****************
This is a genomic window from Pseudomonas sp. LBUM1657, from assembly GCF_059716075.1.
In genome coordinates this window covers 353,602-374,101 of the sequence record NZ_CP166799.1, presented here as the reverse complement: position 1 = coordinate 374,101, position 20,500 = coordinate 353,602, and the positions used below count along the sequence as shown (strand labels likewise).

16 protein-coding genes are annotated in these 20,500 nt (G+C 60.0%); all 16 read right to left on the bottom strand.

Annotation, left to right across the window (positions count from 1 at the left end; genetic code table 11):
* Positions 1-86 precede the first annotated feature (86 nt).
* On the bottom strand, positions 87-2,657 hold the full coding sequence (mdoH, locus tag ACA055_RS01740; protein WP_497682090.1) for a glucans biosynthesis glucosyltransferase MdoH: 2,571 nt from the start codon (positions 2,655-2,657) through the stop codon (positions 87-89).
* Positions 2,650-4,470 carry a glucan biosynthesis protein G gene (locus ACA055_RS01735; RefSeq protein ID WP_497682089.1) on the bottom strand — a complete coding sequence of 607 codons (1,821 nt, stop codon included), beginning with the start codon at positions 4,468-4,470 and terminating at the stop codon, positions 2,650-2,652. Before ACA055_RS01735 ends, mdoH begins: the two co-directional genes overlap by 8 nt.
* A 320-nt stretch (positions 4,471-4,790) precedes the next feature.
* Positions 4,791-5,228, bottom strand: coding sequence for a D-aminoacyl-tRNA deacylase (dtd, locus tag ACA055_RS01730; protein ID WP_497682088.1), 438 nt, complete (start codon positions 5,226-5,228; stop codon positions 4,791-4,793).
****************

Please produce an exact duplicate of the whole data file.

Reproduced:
This is a genomic window from Pseudomonas sp. LBUM1657, from assembly GCF_059716075.1.
In genome coordinates this window covers 353,602-374,101 of the sequence record NZ_CP166799.1, presented here as the reverse complement: position 1 = coordinate 374,101, position 20,500 = coordinate 353,602, and the positions used below count along the sequence as shown (strand labels likewise).

16 protein-coding genes are annotated in these 20,500 nt (G+C 60.0%); all 16 read right to left on the bottom strand.

Annotation, left to right across the window (positions count from 1 at the left end; genetic code table 11):
* Positions 1-86 precede the first annotated feature (86 nt).
* On the bottom strand, positions 87-2,657 hold the full coding sequence (mdoH, locus tag ACA055_RS01740; protein WP_497682090.1) for a glucans biosynthesis glucosyltransferase MdoH: 2,571 nt from the start codon (positions 2,655-2,657) through the stop codon (positions 87-89).
* Positions 2,650-4,470 carry a glucan biosynthesis protein G gene (locus ACA055_RS01735; RefSeq protein ID WP_497682089.1) on the bottom strand — a complete coding sequence of 607 codons (1,821 nt, stop codon included), beginning with the start codon at positions 4,468-4,470 and terminating at the stop codon, positions 2,650-2,652. Before ACA055_RS01735 ends, mdoH begins: the two co-directional genes overlap by 8 nt.
* A 320-nt stretch (positions 4,471-4,790) precedes the next feature.
* Positions 4,791-5,228, bottom strand: coding sequence for a D-aminoacyl-tRNA deacylase (dtd, locus tag ACA055_RS01730; protein ID WP_497682088.1), 438 nt, complete (start codon positions 5,226-5,228; stop codon positions 4,791-4,793).